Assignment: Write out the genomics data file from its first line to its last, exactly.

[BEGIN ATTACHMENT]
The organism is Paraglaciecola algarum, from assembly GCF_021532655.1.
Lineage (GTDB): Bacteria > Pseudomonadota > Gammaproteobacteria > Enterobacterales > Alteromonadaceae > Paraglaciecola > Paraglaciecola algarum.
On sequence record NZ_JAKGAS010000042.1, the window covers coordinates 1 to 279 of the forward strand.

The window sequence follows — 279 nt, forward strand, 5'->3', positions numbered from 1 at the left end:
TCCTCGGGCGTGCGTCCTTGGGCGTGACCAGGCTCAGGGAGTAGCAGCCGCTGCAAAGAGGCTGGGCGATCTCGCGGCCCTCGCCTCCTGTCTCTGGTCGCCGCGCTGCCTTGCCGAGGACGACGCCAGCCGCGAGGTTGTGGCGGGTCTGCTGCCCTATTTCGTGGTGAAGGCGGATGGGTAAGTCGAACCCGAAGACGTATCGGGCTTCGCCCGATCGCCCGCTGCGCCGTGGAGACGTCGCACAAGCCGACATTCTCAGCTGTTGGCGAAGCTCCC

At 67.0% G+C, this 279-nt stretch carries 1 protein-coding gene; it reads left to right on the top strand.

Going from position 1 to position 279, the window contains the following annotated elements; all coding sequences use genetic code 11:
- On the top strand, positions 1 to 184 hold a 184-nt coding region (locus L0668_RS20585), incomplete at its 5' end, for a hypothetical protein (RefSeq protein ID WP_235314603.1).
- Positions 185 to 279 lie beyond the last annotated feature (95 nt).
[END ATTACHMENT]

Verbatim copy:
The organism is Paraglaciecola algarum, from assembly GCF_021532655.1.
Lineage (GTDB): Bacteria > Pseudomonadota > Gammaproteobacteria > Enterobacterales > Alteromonadaceae > Paraglaciecola > Paraglaciecola algarum.
On sequence record NZ_JAKGAS010000042.1, the window covers coordinates 1 to 279 of the forward strand.

The window sequence follows — 279 nt, forward strand, 5'->3', positions numbered from 1 at the left end:
TCCTCGGGCGTGCGTCCTTGGGCGTGACCAGGCTCAGGGAGTAGCAGCCGCTGCAAAGAGGCTGGGCGATCTCGCGGCCCTCGCCTCCTGTCTCTGGTCGCCGCGCTGCCTTGCCGAGGACGACGCCAGCCGCGAGGTTGTGGCGGGTCTGCTGCCCTATTTCGTGGTGAAGGCGGATGGGTAAGTCGAACCCGAAGACGTATCGGGCTTCGCCCGATCGCCCGCTGCGCCGTGGAGACGTCGCACAAGCCGACATTCTCAGCTGTTGGCGAAGCTCCC

At 67.0% G+C, this 279-nt stretch carries 1 protein-coding gene; it reads left to right on the top strand.

Going from position 1 to position 279, the window contains the following annotated elements; all coding sequences use genetic code 11:
- On the top strand, positions 1 to 184 hold a 184-nt coding region (locus L0668_RS20585), incomplete at its 5' end, for a hypothetical protein (RefSeq protein ID WP_235314603.1).
- Positions 185 to 279 lie beyond the last annotated feature (95 nt).